16
Oct
14

Exhibition private view

Whilst the European members of the Crossroads team were in Norwich they were treated to a preview of the exhibition. For most it was quite a surprise to see how clean and good-looking the objects, last seen at the bottom of dusty trenches, have turned out to be.

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Louis and Nicolas extracted this pavement piece by piece and now it’s whole again.

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The textile, commissioned by Sam and documented by Lucie, made by one of Dendi’s renowned craftsmen

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This pot was last seen in close to 200 pieces smashed onto a floor at Tin Tin Kanza. How was it made?

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Filming podcasts to go onto the Sainsbury Centre education resources pages

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Again, how was it made?

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The column of soil on the table was last seen in the side of a trench at Tin Tin Kanza.

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The exhibition opens in five days.

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1 Response to “Exhibition private view”


  1. October 16, 2014 at 15:40

    Thanks for all the recent posts. The exhibition looks fantastic. I am looking forward to seeing it for real on Monday.


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About this blog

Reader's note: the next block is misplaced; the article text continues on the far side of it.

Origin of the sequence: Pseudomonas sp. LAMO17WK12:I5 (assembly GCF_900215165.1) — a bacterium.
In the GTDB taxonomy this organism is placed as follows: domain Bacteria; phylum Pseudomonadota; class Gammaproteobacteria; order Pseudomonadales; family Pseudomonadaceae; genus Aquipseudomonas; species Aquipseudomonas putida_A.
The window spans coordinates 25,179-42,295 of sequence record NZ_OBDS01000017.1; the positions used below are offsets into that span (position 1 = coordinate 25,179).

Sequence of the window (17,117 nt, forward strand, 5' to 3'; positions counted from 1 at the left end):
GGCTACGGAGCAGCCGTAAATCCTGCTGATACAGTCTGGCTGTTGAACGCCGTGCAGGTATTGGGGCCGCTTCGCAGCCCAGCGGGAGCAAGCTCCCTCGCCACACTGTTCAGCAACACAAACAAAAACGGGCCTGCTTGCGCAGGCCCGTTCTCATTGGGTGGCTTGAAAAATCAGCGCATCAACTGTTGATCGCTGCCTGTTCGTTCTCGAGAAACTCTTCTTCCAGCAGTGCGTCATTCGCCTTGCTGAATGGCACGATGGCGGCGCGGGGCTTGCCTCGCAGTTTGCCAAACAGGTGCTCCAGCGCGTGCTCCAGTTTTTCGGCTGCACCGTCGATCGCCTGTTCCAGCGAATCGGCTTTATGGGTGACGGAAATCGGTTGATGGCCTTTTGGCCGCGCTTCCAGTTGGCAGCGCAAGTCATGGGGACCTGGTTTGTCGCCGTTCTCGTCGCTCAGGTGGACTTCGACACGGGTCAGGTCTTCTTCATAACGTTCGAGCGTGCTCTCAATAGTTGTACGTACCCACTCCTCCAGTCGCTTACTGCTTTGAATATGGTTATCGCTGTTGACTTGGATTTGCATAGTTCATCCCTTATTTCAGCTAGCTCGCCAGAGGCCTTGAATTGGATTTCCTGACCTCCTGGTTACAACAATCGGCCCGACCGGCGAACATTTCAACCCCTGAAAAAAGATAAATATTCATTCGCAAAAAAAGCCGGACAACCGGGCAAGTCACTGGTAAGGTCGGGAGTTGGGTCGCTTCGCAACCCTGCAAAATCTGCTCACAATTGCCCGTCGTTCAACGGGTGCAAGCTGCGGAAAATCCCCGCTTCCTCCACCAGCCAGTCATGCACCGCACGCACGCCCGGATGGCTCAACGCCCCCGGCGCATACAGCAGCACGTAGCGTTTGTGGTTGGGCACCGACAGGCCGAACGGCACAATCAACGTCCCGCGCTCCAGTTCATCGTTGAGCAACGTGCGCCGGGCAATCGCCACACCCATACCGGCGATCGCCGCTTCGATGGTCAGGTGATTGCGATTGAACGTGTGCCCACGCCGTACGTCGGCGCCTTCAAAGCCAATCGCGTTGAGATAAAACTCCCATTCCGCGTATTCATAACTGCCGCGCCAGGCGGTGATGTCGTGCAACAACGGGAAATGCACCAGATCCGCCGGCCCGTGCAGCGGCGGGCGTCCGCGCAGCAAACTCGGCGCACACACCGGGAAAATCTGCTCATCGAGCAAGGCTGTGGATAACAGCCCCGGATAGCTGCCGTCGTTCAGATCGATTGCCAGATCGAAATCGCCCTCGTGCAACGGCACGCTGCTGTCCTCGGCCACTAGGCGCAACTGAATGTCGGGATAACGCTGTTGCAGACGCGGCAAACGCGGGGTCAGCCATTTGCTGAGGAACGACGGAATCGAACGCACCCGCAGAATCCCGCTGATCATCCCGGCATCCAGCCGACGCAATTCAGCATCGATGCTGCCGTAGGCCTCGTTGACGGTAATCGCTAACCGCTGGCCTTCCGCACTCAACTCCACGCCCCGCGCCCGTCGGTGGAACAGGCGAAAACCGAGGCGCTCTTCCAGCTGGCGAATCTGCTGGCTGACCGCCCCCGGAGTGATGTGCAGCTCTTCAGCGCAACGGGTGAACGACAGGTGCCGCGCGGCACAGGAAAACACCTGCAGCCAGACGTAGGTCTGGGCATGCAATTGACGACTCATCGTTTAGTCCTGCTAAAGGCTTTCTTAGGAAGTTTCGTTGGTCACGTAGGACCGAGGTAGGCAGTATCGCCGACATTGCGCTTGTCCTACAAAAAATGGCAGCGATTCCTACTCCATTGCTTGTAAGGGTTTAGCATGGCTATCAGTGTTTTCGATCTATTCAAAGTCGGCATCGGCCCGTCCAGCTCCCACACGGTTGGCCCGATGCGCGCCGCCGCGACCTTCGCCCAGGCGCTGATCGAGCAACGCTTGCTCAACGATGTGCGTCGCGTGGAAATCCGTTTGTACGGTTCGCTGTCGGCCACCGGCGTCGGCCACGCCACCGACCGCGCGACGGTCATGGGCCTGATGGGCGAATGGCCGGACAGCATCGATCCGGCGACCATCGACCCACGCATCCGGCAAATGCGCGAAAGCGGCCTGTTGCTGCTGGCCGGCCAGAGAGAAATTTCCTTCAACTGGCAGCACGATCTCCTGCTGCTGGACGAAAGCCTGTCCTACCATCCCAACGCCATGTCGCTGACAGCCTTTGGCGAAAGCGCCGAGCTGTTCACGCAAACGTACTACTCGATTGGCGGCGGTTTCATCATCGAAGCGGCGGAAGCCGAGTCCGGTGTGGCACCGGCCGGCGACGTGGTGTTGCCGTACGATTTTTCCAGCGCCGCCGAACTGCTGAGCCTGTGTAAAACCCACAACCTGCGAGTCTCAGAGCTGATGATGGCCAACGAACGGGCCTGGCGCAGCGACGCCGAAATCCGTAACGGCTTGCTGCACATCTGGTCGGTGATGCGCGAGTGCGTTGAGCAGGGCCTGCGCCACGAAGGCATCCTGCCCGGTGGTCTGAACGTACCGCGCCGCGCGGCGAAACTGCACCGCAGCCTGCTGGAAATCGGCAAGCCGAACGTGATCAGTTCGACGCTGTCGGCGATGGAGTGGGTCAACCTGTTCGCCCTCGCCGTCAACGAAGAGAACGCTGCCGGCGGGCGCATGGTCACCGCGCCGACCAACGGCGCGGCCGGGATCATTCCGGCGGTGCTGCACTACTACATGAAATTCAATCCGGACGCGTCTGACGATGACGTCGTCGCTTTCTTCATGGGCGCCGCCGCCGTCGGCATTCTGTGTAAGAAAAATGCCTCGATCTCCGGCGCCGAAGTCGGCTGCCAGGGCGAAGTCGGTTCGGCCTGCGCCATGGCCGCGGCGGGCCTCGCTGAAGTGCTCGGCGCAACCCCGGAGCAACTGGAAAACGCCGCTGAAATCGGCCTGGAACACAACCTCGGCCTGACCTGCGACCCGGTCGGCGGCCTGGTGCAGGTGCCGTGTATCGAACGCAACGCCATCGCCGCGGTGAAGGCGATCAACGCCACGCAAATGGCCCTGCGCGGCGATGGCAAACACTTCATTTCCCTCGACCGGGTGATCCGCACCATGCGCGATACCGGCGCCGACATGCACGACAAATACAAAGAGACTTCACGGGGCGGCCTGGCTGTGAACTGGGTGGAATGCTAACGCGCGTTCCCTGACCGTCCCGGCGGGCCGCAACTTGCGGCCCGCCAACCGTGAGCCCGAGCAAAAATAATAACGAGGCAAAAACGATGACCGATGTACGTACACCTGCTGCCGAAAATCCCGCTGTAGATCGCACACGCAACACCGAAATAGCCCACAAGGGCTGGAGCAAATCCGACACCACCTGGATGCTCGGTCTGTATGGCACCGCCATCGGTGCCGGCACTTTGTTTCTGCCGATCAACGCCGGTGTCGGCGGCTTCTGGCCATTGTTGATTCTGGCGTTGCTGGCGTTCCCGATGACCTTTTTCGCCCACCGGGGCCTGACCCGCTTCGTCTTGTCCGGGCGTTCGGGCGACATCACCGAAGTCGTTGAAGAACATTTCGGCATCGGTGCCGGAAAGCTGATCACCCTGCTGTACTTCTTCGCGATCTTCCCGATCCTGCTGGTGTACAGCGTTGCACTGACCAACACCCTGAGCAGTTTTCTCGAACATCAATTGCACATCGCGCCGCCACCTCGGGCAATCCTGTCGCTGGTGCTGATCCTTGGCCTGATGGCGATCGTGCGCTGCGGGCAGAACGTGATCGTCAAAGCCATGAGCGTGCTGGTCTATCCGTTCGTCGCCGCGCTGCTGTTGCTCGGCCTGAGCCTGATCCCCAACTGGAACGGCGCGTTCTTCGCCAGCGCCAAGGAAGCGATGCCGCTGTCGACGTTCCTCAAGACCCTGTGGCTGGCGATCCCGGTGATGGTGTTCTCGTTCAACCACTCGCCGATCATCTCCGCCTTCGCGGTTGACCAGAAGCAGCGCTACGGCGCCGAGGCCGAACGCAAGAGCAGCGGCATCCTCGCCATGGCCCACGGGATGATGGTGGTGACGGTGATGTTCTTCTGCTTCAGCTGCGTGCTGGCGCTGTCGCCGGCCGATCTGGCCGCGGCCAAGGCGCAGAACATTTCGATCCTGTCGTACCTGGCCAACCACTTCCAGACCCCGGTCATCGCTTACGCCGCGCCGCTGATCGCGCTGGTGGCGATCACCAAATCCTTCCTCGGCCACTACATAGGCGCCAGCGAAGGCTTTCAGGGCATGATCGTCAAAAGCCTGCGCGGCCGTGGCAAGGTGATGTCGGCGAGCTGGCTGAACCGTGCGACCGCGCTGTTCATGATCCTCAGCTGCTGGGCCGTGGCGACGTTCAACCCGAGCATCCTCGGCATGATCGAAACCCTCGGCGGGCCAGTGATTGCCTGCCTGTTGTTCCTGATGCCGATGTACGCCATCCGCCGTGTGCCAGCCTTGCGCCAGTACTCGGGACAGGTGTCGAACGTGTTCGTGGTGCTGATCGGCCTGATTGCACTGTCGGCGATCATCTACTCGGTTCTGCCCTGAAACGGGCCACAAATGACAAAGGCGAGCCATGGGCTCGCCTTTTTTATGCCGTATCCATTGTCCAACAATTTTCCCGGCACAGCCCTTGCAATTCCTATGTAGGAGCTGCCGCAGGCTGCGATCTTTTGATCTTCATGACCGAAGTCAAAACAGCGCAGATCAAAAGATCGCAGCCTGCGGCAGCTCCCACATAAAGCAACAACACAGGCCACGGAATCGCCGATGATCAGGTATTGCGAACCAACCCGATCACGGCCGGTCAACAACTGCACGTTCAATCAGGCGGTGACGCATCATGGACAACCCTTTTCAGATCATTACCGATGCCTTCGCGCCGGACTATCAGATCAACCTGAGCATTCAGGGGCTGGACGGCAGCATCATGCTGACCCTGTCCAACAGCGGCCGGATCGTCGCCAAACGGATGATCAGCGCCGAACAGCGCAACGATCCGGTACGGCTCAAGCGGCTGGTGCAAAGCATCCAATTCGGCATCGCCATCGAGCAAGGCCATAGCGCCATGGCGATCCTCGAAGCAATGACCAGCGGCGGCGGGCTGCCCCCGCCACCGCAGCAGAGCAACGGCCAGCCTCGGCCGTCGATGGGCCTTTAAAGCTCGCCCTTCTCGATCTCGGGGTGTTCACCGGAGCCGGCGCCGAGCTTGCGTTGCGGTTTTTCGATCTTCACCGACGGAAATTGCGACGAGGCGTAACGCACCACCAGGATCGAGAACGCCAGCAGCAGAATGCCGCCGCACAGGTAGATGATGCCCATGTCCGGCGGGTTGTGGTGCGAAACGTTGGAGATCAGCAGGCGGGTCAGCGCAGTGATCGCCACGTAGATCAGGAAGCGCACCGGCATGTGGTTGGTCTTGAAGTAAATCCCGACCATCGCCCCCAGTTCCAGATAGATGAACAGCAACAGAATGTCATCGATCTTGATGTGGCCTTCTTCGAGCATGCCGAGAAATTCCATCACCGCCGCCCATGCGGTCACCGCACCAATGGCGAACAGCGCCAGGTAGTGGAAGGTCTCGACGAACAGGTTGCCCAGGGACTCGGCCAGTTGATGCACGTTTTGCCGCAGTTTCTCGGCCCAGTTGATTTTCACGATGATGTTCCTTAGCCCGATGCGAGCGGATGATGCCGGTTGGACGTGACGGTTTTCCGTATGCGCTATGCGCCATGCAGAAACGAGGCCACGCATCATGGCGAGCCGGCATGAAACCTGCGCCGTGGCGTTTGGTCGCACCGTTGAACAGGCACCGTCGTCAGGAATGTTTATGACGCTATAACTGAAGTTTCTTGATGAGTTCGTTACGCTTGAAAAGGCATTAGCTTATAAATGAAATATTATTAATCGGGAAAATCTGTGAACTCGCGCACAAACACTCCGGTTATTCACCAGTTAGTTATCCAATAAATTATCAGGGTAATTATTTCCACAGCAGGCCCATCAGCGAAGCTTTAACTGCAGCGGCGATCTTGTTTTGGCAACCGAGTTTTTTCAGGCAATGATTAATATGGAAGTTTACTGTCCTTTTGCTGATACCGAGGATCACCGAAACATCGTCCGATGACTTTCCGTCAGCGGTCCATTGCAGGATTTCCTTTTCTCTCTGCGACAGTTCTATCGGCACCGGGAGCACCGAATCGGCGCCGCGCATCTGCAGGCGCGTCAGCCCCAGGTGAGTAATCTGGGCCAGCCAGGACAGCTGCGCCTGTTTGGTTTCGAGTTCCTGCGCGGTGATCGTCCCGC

This blog has been set up to chart the activities and research findings of two projects led by Anne Haour, an archaeologist from the Sainsbury Research Unit at the University of East Anglia, United Kingdom.

The first project, called Crossroads, brings together a team of archaeologists, historians and anthropologists studying the Niger Valley where it borders Niger and Bénin (West Africa). We are hoping to shed more light on the people that inhabited the area in the past 1500 years and to understand how population movements and craft techniques shaped the area's past.

The second project, called Cowries, examines the money cowrie, a shell which served as currency, ritual object and ornament across the world for millennia, and in medieval times most especially in the Maldive Islands of the Indian Ocean and the Sahelian regions of West Africa. We hope to understand how this shell was sourced and used in those two areas.

These investigations are funded by the European Research Council as part of the Starting Independent Researcher Programme (Seventh Framework Programme – FP7) and by the Leverhulme Trust as a Research Project Grant. The opinions posted here are however Anne Haour's own!

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